Experiencing Spiritual Flatlining?


Author: Soren Dreier

I have been approached by many who write about the same issue.

They feel like they are spiritually stuck and are making no spiritual progress. I addressed this issue in the post: Change, due to the shift of frequencies that occurred during the solstice. We know that 2017 is, and will continue to be, a year of great change. We can read it in the collective by the election of Trump, and we can read it in the political landscape of Europa. Nothing – Nothing will be the same as now, come Solstice 2017.

I also previously wrote about ambition – spiritual ambition.
Nothing wrong with ambition, the problem is being overambitious, especially in the context of spirituality. It is very understandable that we want to get to where we have a vision about being, but that final touchdown will never manifest. There will be and there are a multitude of mundane or spiritual touchdowns, and we might rest there a bit on our voyage and harvest the fruits of our journey, but one thing we know is that: This Universe is ever creative, in movement, never in the Status Quo, it does not have a start and an ending. It’s a never-ending creative manifestation and we are part of that.

We never run out of spiritual fuel, let me explain.

We miss a great point, we leave a lot out, if we think that spiritual progress or growth only takes place in the spiritual. As a matter of fact, it does: It only takes place in the spiritual, so what are we missing when we talk about our spiritual life?

We are clearly missing out on the fact of being incarnate. We are clearly suffering from belief that the Matrix of Spiritual is all a matter of spiritual practices like meditation, ESP, Yoga and what have we. Worst of all, we are suffering from the illusion of Earthly life, practical life, Karma Yoga, learning by doing and the list is long. If we think that spirituality doesn’t tie in with the practical life each of us is living, we will get stranded and miserable and feel there is no progress.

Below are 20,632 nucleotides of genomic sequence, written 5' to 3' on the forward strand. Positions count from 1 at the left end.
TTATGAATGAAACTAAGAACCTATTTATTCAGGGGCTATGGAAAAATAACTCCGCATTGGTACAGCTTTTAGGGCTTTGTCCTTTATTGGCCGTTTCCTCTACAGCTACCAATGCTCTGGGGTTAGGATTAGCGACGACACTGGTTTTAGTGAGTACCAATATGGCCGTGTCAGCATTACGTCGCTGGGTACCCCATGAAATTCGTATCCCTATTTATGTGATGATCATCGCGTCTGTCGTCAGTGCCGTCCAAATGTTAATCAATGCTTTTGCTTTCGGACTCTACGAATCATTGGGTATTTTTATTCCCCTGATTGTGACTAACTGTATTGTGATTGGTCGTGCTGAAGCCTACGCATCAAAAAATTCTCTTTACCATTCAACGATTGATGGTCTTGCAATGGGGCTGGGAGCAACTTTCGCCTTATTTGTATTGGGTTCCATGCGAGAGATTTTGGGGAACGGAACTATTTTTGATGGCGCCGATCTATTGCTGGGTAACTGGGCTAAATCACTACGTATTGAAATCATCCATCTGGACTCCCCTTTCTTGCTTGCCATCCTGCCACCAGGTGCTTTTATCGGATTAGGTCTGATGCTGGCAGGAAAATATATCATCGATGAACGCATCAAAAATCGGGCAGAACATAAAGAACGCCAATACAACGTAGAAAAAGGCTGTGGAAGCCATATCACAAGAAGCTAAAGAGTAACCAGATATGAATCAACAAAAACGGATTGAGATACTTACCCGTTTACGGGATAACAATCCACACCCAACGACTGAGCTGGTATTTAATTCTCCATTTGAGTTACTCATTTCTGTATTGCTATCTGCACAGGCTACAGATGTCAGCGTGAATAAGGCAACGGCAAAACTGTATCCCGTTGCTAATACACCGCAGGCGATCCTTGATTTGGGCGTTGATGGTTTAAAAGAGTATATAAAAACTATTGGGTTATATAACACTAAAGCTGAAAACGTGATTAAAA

That is a crucial turning point.

Also, the reason why the historical Jesus only took ‘40 days in the desert’. He needed to detach, meditate, push the envelope before once again returning to his Dharma. His life calling. His mundane and celestial destiny. Ever think of the deeper meaning of being born into this world with this task as a Carpenter? A very practical skill. Hint, hint.

Jesus mentioned here, since the practice of working spiritually with oneself and then returning to the mundane life: in order to embed the insights into that life in the Mundane, to heighten its frequencies and to improve whatever we need to improve is of utmost importance.

It is very similar to this tale from the Tao:

In the tiny village, there lived a Sage, a Mystic, a Seer.
The villagers were very curious to know how it was to be so enlightened. So, they asked the Sage: What is it like to be that spiritual, that knowing, that enlightened. The Sage answered: Before I got enlightened, as you call it, I chopped wood and carried water. After I got enlightened, as you call it (an enlightened being would never refer to himself as enlightened or even awake), I carry water and chop wood, but now I know why I´m doing it.

The key to this answer lies in the understanding of, allow me to call it: Heaven and Earth.

If we are into spiritual self-empowerment, we prefer the Heavens. And that is alright since the picture of the 40 days in the desert applies to that. It all goes on in the spiritual realm in us; some would say the higher chakras. Hopefully we take those insights into our Earthly life and manifest them into that. It is often called: Manifesting Heaven on Earth.

So far so good.

But it is a contradiction in terms to even divide it into: Heaven and Earth. It’s dualism and what we want is Unity within ourselves. A strong coherence between the highest (heaven) and lowest (earth), until we can dissolve that division and see it as: One.

One and the same thing…





The Internet and Your Brain are More Alike Than You Think

Salk scientist finds similar rule governing traffic flow in engineered and biological systems. (Credit: Salk Institute)

by Salk Institute